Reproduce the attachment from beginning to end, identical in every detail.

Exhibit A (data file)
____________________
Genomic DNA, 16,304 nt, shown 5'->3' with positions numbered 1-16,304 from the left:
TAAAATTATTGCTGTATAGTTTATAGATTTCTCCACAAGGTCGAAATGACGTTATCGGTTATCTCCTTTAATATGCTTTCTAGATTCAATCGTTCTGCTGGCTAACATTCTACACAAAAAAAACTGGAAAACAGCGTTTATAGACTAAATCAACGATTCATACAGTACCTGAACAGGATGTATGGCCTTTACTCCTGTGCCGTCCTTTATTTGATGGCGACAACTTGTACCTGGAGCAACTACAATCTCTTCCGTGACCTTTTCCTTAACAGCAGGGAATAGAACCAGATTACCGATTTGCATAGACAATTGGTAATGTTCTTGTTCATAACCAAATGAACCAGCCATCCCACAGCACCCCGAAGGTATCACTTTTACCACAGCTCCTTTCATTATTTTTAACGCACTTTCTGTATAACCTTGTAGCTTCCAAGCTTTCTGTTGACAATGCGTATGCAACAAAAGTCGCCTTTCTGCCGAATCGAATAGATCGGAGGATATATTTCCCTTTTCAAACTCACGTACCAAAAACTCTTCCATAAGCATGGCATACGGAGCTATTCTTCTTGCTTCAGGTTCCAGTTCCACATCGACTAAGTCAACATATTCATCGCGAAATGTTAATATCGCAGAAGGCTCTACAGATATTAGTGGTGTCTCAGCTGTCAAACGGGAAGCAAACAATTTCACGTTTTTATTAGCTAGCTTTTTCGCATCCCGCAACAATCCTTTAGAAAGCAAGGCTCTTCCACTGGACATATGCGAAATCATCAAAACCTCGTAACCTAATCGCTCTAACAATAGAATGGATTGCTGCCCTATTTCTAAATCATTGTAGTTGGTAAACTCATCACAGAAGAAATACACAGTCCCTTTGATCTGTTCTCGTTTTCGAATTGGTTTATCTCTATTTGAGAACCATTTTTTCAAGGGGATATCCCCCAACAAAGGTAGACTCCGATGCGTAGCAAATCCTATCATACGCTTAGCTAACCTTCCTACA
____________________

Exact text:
Genomic DNA, 16,304 nt, shown 5'->3' with positions numbered 1-16,304 from the left:
TAAAATTATTGCTGTATAGTTTATAGATTTCTCCACAAGGTCGAAATGACGTTATCGGTTATCTCCTTTAATATGCTTTCTAGATTCAATCGTTCTGCTGGCTAACATTCTACACAAAAAAAACTGGAAAACAGCGTTTATAGACTAAATCAACGATTCATACAGTACCTGAACAGGATGTATGGCCTTTACTCCTGTGCCGTCCTTTATTTGATGGCGACAACTTGTACCTGGAGCAACTACAATCTCTTCCGTGACCTTTTCCTTAACAGCAGGGAATAGAACCAGATTACCGATTTGCATAGACAATTGGTAATGTTCTTGTTCATAACCAAATGAACCAGCCATCCCACAGCACCCCGAAGGTATCACTTTTACCACAGCTCCTTTCATTATTTTTAACGCACTTTCTGTATAACCTTGTAGCTTCCAAGCTTTCTGTTGACAATGCGTATGCAACAAAAGTCGCCTTTCTGCCGAATCGAATAGATCGGAGGATATATTTCCCTTTTCAAACTCACGTACCAAAAACTCTTCCATAAGCATGGCATACGGAGCTATTCTTCTTGCTTCAGGTTCCAGTTCCACATCGACTAAGTCAACATATTCATCGCGAAATGTTAATATCGCAGAAGGCTCTACAGATATTAGTGGTGTCTCAGCTGTCAAACGGGAAGCAAACAATTTCACGTTTTTATTAGCTAGCTTTTTCGCATCCCGCAACAATCCTTTAGAAAGCAAGGCTCTTCCACTGGACATATGCGAAATCATCAAAACCTCGTAACCTAATCGCTCTAACAATAGAATGGATTGCTGCCCTATTTCTAAATCATTGTAGTTGGTAAACTCATCACAGAAGAAATACACAGTCCCTTTGATCTGTTCTCGTTTTCGAATTGGTTTATCTCTATTTGAGAACCATTTTTTCAAGGGGATATCCCCCAACAAAGGTAGACTCCGATGCGTAGCAAATCCTATCATACGCTTAGCTAACCTTCCTACA